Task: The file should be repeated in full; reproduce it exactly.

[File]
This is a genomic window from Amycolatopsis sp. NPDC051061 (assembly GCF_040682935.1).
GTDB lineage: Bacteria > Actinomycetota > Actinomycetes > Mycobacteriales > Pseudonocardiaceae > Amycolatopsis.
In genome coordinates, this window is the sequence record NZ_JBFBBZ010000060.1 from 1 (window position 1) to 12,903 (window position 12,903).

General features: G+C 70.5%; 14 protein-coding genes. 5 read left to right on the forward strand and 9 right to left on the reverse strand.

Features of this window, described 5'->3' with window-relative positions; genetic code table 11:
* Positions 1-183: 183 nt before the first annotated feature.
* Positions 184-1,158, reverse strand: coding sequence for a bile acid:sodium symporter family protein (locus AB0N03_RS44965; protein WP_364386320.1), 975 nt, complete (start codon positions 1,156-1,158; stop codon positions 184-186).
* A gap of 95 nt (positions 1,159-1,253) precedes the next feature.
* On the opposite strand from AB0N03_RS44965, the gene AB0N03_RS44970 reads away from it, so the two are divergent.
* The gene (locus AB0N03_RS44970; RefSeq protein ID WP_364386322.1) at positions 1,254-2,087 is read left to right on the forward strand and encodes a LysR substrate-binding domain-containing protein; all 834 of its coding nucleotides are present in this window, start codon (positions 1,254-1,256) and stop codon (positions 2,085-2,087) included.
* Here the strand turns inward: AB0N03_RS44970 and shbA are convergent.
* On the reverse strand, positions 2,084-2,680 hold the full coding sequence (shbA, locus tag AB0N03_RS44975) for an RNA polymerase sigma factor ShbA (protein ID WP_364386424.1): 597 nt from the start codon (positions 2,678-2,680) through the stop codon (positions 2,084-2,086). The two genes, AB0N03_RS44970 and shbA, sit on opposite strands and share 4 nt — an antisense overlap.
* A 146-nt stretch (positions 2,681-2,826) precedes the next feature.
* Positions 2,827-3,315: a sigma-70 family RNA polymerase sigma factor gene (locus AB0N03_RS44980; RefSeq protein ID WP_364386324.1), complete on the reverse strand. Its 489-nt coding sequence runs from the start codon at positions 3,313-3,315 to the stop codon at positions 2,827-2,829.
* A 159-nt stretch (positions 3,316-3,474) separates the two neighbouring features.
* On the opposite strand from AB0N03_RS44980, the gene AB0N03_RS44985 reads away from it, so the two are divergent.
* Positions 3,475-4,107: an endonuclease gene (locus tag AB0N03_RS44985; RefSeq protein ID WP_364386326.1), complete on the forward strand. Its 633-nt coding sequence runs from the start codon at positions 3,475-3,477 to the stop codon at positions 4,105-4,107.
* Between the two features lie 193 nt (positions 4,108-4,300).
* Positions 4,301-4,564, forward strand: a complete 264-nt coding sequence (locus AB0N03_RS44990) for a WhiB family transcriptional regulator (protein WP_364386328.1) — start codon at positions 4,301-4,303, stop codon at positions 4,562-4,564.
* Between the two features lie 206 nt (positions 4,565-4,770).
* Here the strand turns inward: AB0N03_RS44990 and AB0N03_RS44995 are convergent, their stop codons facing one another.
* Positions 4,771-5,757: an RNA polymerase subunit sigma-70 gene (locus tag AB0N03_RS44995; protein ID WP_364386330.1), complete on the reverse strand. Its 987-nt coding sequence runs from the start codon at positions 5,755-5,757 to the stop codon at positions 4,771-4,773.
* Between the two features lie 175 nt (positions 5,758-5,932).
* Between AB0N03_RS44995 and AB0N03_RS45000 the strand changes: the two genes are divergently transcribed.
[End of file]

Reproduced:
This is a genomic window from Amycolatopsis sp. NPDC051061 (assembly GCF_040682935.1).
GTDB lineage: Bacteria > Actinomycetota > Actinomycetes > Mycobacteriales > Pseudonocardiaceae > Amycolatopsis.
In genome coordinates, this window is the sequence record NZ_JBFBBZ010000060.1 from 1 (window position 1) to 12,903 (window position 12,903).

General features: G+C 70.5%; 14 protein-coding genes. 5 read left to right on the forward strand and 9 right to left on the reverse strand.

Features of this window, described 5'->3' with window-relative positions; genetic code table 11:
* Positions 1-183: 183 nt before the first annotated feature.
* Positions 184-1,158, reverse strand: coding sequence for a bile acid:sodium symporter family protein (locus AB0N03_RS44965; protein WP_364386320.1), 975 nt, complete (start codon positions 1,156-1,158; stop codon positions 184-186).
* A gap of 95 nt (positions 1,159-1,253) precedes the next feature.
* On the opposite strand from AB0N03_RS44965, the gene AB0N03_RS44970 reads away from it, so the two are divergent.
* The gene (locus AB0N03_RS44970; RefSeq protein ID WP_364386322.1) at positions 1,254-2,087 is read left to right on the forward strand and encodes a LysR substrate-binding domain-containing protein; all 834 of its coding nucleotides are present in this window, start codon (positions 1,254-1,256) and stop codon (positions 2,085-2,087) included.
* Here the strand turns inward: AB0N03_RS44970 and shbA are convergent.
* On the reverse strand, positions 2,084-2,680 hold the full coding sequence (shbA, locus tag AB0N03_RS44975) for an RNA polymerase sigma factor ShbA (protein ID WP_364386424.1): 597 nt from the start codon (positions 2,678-2,680) through the stop codon (positions 2,084-2,086). The two genes, AB0N03_RS44970 and shbA, sit on opposite strands and share 4 nt — an antisense overlap.
* A 146-nt stretch (positions 2,681-2,826) precedes the next feature.
* Positions 2,827-3,315: a sigma-70 family RNA polymerase sigma factor gene (locus AB0N03_RS44980; RefSeq protein ID WP_364386324.1), complete on the reverse strand. Its 489-nt coding sequence runs from the start codon at positions 3,313-3,315 to the stop codon at positions 2,827-2,829.
* A 159-nt stretch (positions 3,316-3,474) separates the two neighbouring features.
* On the opposite strand from AB0N03_RS44980, the gene AB0N03_RS44985 reads away from it, so the two are divergent.
* Positions 3,475-4,107: an endonuclease gene (locus tag AB0N03_RS44985; RefSeq protein ID WP_364386326.1), complete on the forward strand. Its 633-nt coding sequence runs from the start codon at positions 3,475-3,477 to the stop codon at positions 4,105-4,107.
* Between the two features lie 193 nt (positions 4,108-4,300).
* Positions 4,301-4,564, forward strand: a complete 264-nt coding sequence (locus AB0N03_RS44990) for a WhiB family transcriptional regulator (protein WP_364386328.1) — start codon at positions 4,301-4,303, stop codon at positions 4,562-4,564.
* Between the two features lie 206 nt (positions 4,565-4,770).
* Here the strand turns inward: AB0N03_RS44990 and AB0N03_RS44995 are convergent, their stop codons facing one another.
* Positions 4,771-5,757: an RNA polymerase subunit sigma-70 gene (locus tag AB0N03_RS44995; protein ID WP_364386330.1), complete on the reverse strand. Its 987-nt coding sequence runs from the start codon at positions 5,755-5,757 to the stop codon at positions 4,771-4,773.
* Between the two features lie 175 nt (positions 5,758-5,932).
* Between AB0N03_RS44995 and AB0N03_RS45000 the strand changes: the two genes are divergently transcribed.